Mc Clintock is interested in opening up the discourse of fetishism to stray away from the phallus and the scene of castration.One of her central arguments is that although race, class, and gender are all different and articulated categories of being, they always exist "in and through relation to each other," and therefore discussions of racial fetishism also always have to do with class and gender as well.This can include having strong racial preferences in dating, for example, fetishization of East Asian, Southeast Asian and to some extent South Asian women in Australasia, North America and Scandinavia is quite prevalent.
The body language expressed by Chinese models demonstrate subordination, defined by the covering of faces and the canting of heads.
On the contrary, Perry Johansson, author of the Postcolonial Studies Journal article, "Consuming the other: The fetish of the western woman in Chinese advertising and popular culture," argues that the racial fetish of white women in Chinese culture does have something to do with sex.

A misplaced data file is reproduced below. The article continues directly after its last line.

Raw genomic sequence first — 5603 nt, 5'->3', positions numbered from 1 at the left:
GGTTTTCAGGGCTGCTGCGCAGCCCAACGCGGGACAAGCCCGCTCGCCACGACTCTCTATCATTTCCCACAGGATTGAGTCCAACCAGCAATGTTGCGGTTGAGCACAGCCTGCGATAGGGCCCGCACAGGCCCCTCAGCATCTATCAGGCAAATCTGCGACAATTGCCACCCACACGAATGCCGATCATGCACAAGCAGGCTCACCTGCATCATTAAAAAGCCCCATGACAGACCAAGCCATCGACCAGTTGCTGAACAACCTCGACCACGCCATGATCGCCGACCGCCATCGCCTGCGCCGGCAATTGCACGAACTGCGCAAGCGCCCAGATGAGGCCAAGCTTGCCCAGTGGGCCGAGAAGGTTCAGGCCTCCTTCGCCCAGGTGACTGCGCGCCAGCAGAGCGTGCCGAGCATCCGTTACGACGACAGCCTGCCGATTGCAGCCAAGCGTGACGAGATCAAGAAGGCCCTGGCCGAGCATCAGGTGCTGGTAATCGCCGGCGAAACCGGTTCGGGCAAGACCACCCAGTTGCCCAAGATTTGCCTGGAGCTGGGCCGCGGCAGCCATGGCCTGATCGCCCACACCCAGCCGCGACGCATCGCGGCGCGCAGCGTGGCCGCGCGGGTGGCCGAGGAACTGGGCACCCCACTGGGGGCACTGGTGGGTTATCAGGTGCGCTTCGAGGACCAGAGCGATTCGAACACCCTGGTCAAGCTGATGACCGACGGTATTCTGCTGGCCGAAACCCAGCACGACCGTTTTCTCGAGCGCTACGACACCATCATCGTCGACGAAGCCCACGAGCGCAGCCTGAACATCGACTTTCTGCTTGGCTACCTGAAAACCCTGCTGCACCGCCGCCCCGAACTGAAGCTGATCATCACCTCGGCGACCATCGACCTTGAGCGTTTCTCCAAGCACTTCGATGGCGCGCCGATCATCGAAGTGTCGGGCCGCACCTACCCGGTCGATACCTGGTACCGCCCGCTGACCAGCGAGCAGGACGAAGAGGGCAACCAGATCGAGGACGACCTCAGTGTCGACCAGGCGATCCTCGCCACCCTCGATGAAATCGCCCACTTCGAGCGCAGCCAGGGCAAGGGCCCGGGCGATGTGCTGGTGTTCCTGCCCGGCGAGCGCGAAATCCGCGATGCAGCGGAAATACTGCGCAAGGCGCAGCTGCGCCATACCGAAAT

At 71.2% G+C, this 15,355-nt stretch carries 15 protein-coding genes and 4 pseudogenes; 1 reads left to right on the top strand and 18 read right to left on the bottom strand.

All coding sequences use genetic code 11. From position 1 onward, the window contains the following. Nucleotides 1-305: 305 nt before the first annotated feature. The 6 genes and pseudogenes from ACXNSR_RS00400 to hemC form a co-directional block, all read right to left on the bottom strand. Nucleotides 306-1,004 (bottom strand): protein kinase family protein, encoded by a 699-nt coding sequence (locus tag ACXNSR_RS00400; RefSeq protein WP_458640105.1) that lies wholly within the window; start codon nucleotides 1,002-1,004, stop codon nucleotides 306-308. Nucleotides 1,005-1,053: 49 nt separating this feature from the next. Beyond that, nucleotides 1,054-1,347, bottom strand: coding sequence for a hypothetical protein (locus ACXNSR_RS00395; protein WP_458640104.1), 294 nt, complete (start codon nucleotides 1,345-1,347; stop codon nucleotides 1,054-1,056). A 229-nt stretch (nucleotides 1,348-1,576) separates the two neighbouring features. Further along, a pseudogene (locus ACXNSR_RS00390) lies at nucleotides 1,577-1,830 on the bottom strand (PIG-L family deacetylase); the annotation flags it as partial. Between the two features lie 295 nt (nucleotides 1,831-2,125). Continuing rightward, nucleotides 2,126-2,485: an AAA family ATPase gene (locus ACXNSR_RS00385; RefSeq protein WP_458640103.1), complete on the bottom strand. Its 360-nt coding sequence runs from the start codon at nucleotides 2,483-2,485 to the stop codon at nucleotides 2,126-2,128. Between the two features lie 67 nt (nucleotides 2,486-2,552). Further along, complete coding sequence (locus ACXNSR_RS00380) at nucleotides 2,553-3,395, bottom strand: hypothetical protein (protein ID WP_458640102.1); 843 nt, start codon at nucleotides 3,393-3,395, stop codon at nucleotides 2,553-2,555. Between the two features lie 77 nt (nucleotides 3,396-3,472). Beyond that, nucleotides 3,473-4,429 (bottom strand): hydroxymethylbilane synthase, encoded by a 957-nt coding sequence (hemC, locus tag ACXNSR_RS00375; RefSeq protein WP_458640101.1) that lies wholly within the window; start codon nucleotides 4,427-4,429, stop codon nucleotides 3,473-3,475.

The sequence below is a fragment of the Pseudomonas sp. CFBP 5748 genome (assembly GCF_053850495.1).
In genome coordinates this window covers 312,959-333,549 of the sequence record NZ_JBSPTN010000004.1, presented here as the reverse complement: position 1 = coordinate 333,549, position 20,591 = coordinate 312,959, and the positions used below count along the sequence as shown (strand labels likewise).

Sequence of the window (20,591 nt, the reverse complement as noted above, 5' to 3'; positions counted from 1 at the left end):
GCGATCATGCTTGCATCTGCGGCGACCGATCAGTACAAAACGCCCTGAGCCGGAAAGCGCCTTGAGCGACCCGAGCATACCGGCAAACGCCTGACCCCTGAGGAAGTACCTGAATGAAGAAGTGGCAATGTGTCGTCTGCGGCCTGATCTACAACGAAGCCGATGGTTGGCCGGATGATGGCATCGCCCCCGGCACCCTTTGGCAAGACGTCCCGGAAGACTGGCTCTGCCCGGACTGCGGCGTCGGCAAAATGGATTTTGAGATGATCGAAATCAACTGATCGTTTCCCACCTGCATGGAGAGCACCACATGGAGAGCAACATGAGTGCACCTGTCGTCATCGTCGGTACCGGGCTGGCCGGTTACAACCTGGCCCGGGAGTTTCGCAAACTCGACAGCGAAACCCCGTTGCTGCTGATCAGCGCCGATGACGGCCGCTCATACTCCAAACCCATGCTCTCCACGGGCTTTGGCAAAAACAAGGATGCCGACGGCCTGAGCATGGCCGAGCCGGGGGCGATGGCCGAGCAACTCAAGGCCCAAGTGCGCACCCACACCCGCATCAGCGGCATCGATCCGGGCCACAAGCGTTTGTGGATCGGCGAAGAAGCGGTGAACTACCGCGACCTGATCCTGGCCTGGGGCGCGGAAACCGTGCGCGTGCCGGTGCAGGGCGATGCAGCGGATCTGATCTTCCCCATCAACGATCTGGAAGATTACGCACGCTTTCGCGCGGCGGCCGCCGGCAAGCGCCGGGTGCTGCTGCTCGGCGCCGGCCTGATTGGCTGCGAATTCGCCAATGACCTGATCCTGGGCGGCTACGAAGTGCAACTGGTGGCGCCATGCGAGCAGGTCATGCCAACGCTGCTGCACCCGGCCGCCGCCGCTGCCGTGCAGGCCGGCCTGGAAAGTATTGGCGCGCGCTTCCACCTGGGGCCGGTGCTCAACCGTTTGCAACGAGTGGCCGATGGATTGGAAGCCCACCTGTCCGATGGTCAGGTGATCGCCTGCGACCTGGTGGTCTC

white women represent a shift in the power dynamics between women and men. Geremie Barme, director of the Australian Centre on China in the World and professor of Chinese History at the Australian National University, studied the Chinese television series, A Beijing Man in New York.
In another case, in 2005, Michael Lohman, a doctoral student at Princeton University, was charged by the state of New Jersey for reckless endangerment, theft, harassment as well as tampering with a food product.
Michael had cut locks of hair off at least nine Asian women.